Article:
I was always a big fan of Bow Wow Wow and David Barbarossa was an excellent drummer.

For a solo drummer to get that kind of sound and speed – if you listen to his playing it’s absolutely unique.

If you listen to my version on Kings of the Wild Frontier, which is tympanis, it’s a lot slower, a lot grander, more classical if you like and our drum arrangements were much different and that was down to Merrick, Chris Thomas and Terry Lee Miall.

We kind of went a different way with it and it’s kind of how you interoperate it.'

Having two drummers in the band, was that your idea?

‘Yeah. I saw James Brown at the Hammersmith Odeon and he had two drummers.

It had such an impact.

I'm a great fan of drummers, I don't think they're “people who hang out with musicians”, as they say.

I’ve got a lot respect for them.

If the drums aren't right you're in real trouble.

I’ve been lucky enough to work with some great drummers; I did an album with Phil Collins I worked with Stewart Copeland.'

You went into acting in the mid 80s, didn’t you? Do you now regret not carrying on with the music?

‘No, not at all. I was absolutely ready by '85.

The chance to do a Joe Orton play in The Round in Manchester was possibly the greatest challenge I’ve ever been handed.

I kind of didn't have an idea of what was going on so I kind of dived into the deep end.

I enjoyed it but realised I had to do some work, some studying.

Then I got Equaliser in LA [which starred Edward Woodward] and Spielberg's Amazing Stories.

I moved to LA and enrolled in an acting class and got a lot of work out there.

It didn't mirror the success of the music but then why should it? Just because you're successful in one area doesn't mean you'll be successful in the other.

But I worked with some good directors Wayne Wang, John Frankenheimer, and I learned a lot about performing, I learned a lot about waiting around for hours at a time and how to interoperate other people's work.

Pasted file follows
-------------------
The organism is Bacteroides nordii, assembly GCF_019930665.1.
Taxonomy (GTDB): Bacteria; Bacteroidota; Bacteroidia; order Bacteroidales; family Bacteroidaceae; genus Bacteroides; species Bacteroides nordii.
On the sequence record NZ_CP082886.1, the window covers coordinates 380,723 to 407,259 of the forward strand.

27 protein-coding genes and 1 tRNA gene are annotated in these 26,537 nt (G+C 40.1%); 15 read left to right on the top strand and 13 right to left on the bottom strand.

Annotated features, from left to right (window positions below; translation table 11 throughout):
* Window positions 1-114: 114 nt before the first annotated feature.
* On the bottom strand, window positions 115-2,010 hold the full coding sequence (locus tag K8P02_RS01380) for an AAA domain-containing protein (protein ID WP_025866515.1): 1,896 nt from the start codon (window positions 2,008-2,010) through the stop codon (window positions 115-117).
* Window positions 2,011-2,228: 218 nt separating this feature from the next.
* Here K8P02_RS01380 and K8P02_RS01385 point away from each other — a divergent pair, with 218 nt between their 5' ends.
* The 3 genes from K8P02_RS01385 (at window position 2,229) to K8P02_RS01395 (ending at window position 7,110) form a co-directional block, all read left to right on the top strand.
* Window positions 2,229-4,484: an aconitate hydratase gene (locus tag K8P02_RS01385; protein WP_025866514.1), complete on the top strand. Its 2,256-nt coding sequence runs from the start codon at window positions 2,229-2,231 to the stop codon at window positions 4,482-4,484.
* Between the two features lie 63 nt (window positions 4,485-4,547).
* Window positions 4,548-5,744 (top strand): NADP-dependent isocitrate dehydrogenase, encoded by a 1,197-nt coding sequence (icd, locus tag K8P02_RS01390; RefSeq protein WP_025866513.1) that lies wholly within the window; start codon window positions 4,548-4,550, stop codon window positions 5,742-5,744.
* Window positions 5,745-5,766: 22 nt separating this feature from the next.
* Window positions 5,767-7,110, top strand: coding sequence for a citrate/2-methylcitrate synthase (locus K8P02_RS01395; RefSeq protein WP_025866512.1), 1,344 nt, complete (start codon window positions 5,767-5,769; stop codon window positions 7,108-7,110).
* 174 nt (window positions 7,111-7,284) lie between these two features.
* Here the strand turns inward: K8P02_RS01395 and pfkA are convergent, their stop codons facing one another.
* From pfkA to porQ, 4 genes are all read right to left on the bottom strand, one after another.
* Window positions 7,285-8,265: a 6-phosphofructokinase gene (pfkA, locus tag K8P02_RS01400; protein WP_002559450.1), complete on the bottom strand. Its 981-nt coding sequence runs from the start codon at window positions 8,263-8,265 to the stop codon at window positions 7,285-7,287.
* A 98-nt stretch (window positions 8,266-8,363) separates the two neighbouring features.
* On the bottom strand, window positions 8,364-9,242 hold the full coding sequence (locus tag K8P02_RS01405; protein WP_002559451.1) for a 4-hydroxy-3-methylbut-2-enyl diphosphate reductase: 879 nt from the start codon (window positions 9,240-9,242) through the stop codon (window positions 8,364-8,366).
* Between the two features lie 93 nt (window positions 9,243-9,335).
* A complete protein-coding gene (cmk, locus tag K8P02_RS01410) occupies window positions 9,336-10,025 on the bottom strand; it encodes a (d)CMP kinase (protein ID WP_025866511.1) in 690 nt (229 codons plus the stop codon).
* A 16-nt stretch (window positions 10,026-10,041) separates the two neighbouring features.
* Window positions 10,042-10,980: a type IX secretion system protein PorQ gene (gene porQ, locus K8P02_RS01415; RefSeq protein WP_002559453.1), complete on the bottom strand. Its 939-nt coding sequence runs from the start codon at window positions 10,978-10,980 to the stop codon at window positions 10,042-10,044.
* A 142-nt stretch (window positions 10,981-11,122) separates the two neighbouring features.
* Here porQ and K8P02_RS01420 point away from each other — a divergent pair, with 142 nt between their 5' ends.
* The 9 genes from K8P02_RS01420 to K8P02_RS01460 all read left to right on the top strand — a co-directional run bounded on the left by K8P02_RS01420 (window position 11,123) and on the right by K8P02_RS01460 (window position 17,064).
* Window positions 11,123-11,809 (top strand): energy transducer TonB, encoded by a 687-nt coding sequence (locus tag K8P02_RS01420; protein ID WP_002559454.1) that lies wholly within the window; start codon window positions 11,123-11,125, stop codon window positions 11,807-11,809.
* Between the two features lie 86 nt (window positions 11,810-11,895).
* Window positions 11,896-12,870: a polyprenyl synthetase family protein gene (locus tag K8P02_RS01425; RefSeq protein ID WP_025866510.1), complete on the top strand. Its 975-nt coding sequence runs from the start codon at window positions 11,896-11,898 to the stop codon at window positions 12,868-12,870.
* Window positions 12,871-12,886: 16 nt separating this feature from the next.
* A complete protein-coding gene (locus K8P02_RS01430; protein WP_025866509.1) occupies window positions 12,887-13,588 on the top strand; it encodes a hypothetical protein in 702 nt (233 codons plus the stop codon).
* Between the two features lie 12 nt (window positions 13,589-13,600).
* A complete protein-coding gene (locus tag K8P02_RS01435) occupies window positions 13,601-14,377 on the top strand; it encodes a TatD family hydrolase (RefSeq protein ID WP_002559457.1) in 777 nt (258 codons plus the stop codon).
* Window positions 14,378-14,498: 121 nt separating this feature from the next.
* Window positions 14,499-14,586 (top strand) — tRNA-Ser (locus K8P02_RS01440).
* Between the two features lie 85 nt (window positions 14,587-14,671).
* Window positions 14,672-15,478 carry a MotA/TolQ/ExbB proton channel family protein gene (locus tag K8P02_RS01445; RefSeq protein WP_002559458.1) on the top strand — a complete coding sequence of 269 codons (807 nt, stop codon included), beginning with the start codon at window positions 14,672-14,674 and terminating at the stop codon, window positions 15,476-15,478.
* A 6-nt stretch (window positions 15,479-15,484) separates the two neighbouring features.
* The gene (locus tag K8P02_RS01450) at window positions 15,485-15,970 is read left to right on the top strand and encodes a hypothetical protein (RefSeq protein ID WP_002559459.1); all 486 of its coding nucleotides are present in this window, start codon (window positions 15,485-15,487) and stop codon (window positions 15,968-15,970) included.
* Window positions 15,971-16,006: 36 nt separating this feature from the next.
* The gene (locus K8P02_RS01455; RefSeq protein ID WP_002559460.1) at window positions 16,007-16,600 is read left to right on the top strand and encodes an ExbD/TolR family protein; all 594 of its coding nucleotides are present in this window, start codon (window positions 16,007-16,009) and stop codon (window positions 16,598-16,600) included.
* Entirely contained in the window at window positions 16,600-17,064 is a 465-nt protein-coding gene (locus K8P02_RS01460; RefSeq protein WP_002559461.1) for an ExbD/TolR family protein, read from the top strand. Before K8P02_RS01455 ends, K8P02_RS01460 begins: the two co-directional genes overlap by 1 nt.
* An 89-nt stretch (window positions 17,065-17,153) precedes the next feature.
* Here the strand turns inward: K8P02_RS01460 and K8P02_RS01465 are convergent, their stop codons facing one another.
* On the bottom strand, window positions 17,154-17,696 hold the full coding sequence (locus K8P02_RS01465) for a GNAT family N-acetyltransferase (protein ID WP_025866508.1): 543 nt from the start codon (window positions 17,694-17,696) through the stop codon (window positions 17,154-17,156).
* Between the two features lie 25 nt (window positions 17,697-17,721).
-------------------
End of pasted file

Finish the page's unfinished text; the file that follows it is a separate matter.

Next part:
When I go on stage I sing my own words, play my own songs, but when you are doing other people’s work, someone else's vision, someone else's work, that's a challenge.

You learn to be less self indulgent and learn to work with a group of people.

They [music and acting] really are two different things – they're chalk and cheese.'

With performing live, has it been good to be playing the old stuff?

‘Yeah, I'm playing stuff I haven't played before and I'm getting a real good reaction from songs from the first LP and before that, b-sides and such.

They're getting as good a response as stuff like Ant Music and Dog Eat Dog and I'm trying, with my six-piece band to get those songs to sound right as they were all created in the studio.'

You were offered the 80s package tour thing but you turned it down didn’t you?

‘I did. It’s a lucrative things to do, and there's nothing wrong with it, people have a good time – I think there were some great songs in the 80s, it was probably the era, along with the 80s and glam, when we had the classic three minute pop single.

I love playing my catalogue but I like there to be a few surprises in there and also, over the past few years, I’ve played a couple of samples from the new album.

And now when I play Cool Zombie [first single released from latest LP] they know it.

So they’ll be a few more from the new album.'

So what’s you aim, Longevity?

‘I think it’s consistency.

I think I have longevity cos I’m still alive.

I think you need four things really: success, survival, longevity and consistency.

I think I’ve had all three except consistency, that’s side of it is hard cos to keep producing new work

Regardless of commercial success and regardless of critical reception you’ve just got to plough in through.

And keep producing … this is me now and this is the sound I wasn’t to produce now.

So it’s really producing more work, and that’s what I’m looking forward to doing.'

So how do you feel about playing in Guernsey after 32 years?

‘I can’t wait to come over. It will be special, we’ll have a good night.'